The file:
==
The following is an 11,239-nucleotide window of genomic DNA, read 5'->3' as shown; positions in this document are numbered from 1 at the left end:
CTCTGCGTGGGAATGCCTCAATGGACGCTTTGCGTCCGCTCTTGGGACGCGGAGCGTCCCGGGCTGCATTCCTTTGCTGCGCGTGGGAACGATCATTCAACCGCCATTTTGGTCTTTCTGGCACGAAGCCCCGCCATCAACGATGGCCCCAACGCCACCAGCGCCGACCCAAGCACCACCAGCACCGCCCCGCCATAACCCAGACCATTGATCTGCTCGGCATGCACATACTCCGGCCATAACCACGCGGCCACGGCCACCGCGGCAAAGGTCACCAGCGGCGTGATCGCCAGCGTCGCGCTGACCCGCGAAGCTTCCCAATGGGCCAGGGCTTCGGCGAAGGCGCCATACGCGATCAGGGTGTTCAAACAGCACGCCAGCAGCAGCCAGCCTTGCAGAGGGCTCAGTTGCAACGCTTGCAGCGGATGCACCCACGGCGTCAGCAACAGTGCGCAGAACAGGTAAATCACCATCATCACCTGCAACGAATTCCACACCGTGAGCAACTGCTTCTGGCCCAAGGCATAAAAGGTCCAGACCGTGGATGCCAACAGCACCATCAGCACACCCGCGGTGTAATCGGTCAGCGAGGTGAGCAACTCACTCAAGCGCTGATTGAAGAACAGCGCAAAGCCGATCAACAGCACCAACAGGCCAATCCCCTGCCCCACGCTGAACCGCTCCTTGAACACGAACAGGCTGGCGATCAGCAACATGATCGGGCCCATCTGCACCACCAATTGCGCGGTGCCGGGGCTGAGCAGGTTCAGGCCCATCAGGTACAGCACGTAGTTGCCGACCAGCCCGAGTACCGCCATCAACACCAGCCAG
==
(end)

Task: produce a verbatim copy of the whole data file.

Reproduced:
The following is an 11,239-nucleotide window of genomic DNA, read 5'->3' as shown; positions in this document are numbered from 1 at the left end:
CTCTGCGTGGGAATGCCTCAATGGACGCTTTGCGTCCGCTCTTGGGACGCGGAGCGTCCCGGGCTGCATTCCTTTGCTGCGCGTGGGAACGATCATTCAACCGCCATTTTGGTCTTTCTGGCACGAAGCCCCGCCATCAACGATGGCCCCAACGCCACCAGCGCCGACCCAAGCACCACCAGCACCGCCCCGCCATAACCCAGACCATTGATCTGCTCGGCATGCACATACTCCGGCCATAACCACGCGGCCACGGCCACCGCGGCAAAGGTCACCAGCGGCGTGATCGCCAGCGTCGCGCTGACCCGCGAAGCTTCCCAATGGGCCAGGGCTTCGGCGAAGGCGCCATACGCGATCAGGGTGTTCAAACAGCACGCCAGCAGCAGCCAGCCTTGCAGAGGGCTCAGTTGCAACGCTTGCAGCGGATGCACCCACGGCGTCAGCAACAGTGCGCAGAACAGGTAAATCACCATCATCACCTGCAACGAATTCCACACCGTGAGCAACTGCTTCTGGCCCAAGGCATAAAAGGTCCAGACCGTGGATGCCAACAGCACCATCAGCACACCCGCGGTGTAATCGGTCAGCGAGGTGAGCAACTCACTCAAGCGCTGATTGAAGAACAGCGCAAAGCCGATCAACAGCACCAACAGGCCAATCCCCTGCCCCACGCTGAACCGCTCCTTGAACACGAACAGGCTGGCGATCAGCAACATGATCGGGCCCATCTGCACCACCAATTGCGCGGTGCCGGGGCTGAGCAGGTTCAGGCCCATCAGGTACAGCACGTAGTTGCCGACCAGCCCGAGTACCGCCATCAACACCAGCCAG